Beyond that, anyone can do as they please. I think the most important thing is that the diet works best when enough accommodation is made - no matter what the reason for doing the diet. Choosing how much accommodation you actually want to make is a separate issue from how much or what type accommodation it actually takes to achieve a result.

"...for someone starting the diet, it is important to know that in general a higher level of compliance will see much faster results"

You may not have been looking for "much faster results" but you still made accommodations. And if you aren't looking for results it would be silly to not eat something you would like to eat just because the diet says to avoid it, correct?

Repeating myself for the last time - anyone can do what they please.

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yaeli
Tuesday, December 10, 2013, 4:44am Report to Moderator Report to Moderator

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One consideration which too often goes unperceived, is that when one starts a journey one chooses to go, one is simply unable see the tremendous benefits that are waiting for him. Ignoring this tempts people to act upon comfort and laziness, and abandon treasures they kind of dream of. The ultimate thing one can rely on is intuition, gut feelings, keeping attentive, keeping an open eye, open ear, open heart.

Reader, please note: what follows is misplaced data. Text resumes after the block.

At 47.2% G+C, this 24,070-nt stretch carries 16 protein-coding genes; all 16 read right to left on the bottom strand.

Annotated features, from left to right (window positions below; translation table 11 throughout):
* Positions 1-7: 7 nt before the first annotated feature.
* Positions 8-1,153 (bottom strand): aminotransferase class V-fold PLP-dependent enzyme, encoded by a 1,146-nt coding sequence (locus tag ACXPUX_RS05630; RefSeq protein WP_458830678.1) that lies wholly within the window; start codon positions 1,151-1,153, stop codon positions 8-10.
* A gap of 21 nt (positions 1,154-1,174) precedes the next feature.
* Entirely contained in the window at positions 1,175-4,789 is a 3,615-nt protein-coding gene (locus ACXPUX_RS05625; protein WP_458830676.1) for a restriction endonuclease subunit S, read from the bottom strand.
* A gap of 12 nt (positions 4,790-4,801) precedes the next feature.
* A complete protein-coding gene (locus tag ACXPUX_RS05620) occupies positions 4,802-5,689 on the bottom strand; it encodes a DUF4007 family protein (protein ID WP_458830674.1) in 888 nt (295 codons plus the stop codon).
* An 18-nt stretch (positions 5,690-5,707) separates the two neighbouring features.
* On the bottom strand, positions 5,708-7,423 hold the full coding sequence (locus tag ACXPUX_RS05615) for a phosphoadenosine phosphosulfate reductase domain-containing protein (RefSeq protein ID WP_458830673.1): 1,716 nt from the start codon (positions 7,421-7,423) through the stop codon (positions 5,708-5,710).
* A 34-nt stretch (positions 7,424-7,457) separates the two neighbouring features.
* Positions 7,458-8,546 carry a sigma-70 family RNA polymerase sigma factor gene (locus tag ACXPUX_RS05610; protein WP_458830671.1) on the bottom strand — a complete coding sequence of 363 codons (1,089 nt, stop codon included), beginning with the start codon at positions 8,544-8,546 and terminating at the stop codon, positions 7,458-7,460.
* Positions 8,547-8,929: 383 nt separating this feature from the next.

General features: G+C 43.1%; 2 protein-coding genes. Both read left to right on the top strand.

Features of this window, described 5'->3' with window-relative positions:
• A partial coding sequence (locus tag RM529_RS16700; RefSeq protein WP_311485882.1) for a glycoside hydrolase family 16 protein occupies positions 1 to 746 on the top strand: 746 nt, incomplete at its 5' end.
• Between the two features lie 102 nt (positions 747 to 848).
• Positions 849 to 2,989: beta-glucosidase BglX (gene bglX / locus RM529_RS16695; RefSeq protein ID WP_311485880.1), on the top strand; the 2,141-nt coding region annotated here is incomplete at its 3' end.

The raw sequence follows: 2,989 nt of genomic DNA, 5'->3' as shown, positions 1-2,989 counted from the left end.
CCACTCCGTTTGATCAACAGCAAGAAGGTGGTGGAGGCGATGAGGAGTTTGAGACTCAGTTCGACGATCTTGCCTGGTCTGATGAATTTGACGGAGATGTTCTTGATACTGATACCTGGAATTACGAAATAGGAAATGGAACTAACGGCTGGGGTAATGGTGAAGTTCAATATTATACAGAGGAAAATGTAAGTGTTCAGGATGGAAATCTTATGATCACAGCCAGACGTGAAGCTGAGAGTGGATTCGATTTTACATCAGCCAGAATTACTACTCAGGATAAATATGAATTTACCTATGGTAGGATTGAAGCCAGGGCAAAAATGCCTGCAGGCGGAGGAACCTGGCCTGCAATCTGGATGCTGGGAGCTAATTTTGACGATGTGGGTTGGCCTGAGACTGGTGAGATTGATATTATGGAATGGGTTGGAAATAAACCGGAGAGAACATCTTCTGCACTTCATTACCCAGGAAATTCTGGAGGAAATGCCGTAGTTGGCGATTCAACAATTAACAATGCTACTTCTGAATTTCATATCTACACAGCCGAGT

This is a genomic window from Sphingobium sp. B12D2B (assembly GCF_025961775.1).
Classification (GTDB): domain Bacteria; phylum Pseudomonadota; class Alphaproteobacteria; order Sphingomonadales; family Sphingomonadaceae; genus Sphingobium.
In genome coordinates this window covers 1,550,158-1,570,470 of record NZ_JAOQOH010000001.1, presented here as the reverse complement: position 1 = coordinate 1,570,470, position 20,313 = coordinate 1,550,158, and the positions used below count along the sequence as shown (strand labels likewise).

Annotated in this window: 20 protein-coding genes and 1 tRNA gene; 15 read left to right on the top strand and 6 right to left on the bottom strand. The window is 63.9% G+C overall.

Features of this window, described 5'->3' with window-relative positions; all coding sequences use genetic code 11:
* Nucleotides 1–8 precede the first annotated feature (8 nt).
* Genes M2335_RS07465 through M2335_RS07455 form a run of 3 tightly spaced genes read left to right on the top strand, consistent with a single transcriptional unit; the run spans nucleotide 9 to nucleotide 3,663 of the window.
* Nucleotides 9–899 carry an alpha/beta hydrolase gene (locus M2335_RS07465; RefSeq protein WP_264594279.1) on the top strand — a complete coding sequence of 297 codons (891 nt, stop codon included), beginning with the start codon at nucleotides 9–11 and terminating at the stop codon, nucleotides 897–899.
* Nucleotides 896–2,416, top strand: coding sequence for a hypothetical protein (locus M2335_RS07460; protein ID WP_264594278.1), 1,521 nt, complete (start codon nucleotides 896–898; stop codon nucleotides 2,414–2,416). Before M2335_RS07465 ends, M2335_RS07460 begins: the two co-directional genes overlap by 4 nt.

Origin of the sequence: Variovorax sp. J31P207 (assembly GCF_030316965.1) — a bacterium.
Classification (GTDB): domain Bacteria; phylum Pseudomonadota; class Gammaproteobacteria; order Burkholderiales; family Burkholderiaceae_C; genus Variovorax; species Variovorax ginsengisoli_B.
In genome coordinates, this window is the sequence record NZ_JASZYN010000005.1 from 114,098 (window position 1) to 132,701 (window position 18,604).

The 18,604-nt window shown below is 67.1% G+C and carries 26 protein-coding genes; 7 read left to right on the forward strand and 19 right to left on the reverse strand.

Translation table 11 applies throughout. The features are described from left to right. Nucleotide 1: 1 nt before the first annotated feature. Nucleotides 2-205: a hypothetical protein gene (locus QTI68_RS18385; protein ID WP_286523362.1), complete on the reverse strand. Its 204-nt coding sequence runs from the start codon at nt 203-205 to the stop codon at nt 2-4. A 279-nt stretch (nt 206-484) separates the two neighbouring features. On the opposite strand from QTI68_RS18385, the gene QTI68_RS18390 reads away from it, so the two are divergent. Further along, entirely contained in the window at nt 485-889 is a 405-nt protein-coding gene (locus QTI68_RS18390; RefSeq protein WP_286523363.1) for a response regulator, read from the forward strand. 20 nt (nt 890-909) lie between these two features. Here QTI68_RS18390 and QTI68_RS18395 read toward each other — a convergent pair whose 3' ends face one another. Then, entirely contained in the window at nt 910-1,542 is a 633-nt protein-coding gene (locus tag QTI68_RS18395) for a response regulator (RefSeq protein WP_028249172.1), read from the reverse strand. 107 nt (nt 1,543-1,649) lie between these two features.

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yvonneb
Tuesday, December 10, 2013, 7:29pm Report to Moderator Report to Moderator

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Firstly...I'm doing SWAMI.

As my health changes, so do my needs and some foods keep changing from Avoid to Neutral or from Neutral to Beneficial.

My non-compliance comes from forgetting which list I'm currently on, so I am not getting into a sweat, but this threat makes me revisit my SWAMI presto to check on some things  

Might be an idea to keep a list handy...
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Spring
Wednesday, December 11, 2013, 1:14am Report to Moderator Report to Moderator

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Quoted from Dr. D

1. 'Deal Breaker':  this category cannot be used in the study. Examples would be type A's on pork or some other red meat avoid or type O's on wheat. These people cannot be said to be doing the BTD at all; neither in action or spirit.

Yikes! I should think not!



"We are all born ignorant, but one must work hard to remain stupid." -- Benjamin Franklin